Our sincerest best wishes to all our friends. We hope that 2010 deals us all winning hands filled with new and great opportunities.
Let's start the new year with a little wine history...
Just as, most agree, society finds its roots in ancient Mesopotamia, the earliest evidence for the cultivation of grapes and the supervised fermentation into wine is found around 6000 B.C. in the ancient Middle East. In Egypt they recorded the harvest of grapes on the walls of their tombs; bottles of wine were buried with Pharaohs in order that they might celebrate with guests in the afterlife. The people of ancient Greece considered wine a drink of the elite and it was the principal beverage of the Symposia, (an event of entertainment, poetry and the exchange of ideas) immortalized by Plato and the poets of the period.
But it was during the Roman era that wine became popular throughout society. In Roman cities wine bars were set up on almost every street, and the Romans exported wine and winemaking practices to the rest of Europe. Soon, the production and quality of wine in other regions rivaled that of Rome: in 92 A.D., Emperor Domitian decreed that all of the vines in the Cahors region near Bordeaux be pulled out, ostensibly in favor of the wheat cultivation the empire so desperately needed, but possibly also to quell the competition with Italian wine exports.
After the fall of Rome, wine continued to be produced in the Byzantine Empire in the eastern Mediterranean. It spread eastward to Central Asia along the Silk Route; grape wine was introduced into China by the eighth century. But the spread of Islam largely halted the wine industry in North Africa and the Middle East. In Europe, because of the need for wine in the Christian sacraments, winemaking was primarily the business of monasteries. During this same period some winemakers produced stronger, more full bodied wines that replaced sweeter, more ancient wine efforts.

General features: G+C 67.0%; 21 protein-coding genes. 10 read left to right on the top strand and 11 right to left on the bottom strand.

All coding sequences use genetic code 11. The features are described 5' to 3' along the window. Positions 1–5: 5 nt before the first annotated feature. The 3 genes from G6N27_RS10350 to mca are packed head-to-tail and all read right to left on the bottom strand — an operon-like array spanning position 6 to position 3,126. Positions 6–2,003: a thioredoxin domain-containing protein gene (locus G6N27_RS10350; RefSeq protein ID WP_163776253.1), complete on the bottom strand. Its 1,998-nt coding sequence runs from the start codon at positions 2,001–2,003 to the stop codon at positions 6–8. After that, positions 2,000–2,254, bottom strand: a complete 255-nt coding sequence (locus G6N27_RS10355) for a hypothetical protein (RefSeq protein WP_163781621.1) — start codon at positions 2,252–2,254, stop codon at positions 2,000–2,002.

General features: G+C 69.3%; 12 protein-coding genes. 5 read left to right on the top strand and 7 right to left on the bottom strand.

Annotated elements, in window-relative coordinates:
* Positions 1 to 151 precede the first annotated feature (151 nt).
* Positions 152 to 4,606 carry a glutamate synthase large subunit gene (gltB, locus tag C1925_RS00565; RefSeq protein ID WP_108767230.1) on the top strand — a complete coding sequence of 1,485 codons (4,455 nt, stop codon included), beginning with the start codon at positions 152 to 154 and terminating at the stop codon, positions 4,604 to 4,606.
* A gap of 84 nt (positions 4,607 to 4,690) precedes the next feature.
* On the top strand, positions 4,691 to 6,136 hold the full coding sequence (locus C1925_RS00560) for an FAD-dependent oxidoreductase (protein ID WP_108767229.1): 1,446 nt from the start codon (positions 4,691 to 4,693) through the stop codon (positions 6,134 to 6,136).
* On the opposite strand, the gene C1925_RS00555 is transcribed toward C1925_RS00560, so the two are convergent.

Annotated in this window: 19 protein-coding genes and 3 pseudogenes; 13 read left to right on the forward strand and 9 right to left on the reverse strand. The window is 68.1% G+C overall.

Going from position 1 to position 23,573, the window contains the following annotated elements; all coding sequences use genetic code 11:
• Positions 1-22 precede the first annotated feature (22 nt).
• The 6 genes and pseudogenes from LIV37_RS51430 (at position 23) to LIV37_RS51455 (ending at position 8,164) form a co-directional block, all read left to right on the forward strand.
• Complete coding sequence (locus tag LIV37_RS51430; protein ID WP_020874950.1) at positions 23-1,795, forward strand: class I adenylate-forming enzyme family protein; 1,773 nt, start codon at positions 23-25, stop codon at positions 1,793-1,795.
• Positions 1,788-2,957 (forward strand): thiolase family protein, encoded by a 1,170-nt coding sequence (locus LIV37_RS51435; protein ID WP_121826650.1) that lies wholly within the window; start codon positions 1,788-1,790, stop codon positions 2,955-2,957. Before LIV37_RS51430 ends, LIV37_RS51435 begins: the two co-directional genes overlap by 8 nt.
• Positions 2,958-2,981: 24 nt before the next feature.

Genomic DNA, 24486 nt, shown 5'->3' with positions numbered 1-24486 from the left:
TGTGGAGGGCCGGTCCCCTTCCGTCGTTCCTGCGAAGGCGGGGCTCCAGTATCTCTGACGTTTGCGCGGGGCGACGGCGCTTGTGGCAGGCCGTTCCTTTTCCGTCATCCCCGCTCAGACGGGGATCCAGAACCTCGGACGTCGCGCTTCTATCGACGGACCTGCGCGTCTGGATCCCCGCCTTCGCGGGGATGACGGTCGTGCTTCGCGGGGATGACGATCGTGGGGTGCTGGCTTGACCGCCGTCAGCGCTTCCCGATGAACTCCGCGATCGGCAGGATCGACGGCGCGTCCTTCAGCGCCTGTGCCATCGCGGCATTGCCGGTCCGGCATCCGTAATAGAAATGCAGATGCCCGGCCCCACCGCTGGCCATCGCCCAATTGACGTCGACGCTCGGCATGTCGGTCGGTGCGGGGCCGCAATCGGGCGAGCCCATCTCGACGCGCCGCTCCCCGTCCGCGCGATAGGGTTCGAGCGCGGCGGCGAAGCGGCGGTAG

During the Renaissance, the unique qualities and styles of wine from specific wine regions were identified and appreciated by an increasingly sophisticated wine market. By the 18th century the wine trade soared, especially in France where Bordeaux became the best known and dominant producer of fine wines.
In the New World the first successful winemaking occurred in the 19th century. Surprisingly, in America, Ohio was the first region to successfully cultivate grapes for wine but it was soon eclipsed by wine production in California. Similarly at about this time grape cultivation first began in Australia, and in the Old World Champagne was quickly establishing itself as a favorite luxury wine and fortified wines such as ports and sherries became increasingly popular, especially in Britain.
While the wine industry of the 19th century grew and enjoyed great success, there was also a catastrophe late in the 1800's; a pest (Phylloxera) epidemic destroyed many vines in France, a disaster that affected European and French winemaking for decades. The plague was overcome by grafting cuttings of European varietal vines onto disease resistant American and Spanish rootstock.
Winemaking today is a global industry. Modern farming technique and science almost ensures that mass produced wine, as a product, meets uniform standards, though sometimes at the expense of quality and correct varietal flavor. There is good news in the trend back toward more traditional methods of winemaking that will preserve more of the fruits' true character that in turn will produce better wines. In addition there is also a move toward sustainable, organic and biodynamic farming that will produce even better quality grapes with more natural varietal character. Then there are the smaller boutique wineries and the young winemakers that, for many years, have practiced true hands-on growing and fermentation technique delivering delicious and complex wines into the marketplace. Not least, there are always the more sought after bottles, the new and the already well established cult wines made by the rock-star like winemakers from all over the world that always deliver an ultimate wine experience. Yes, 2010 will be a fine year.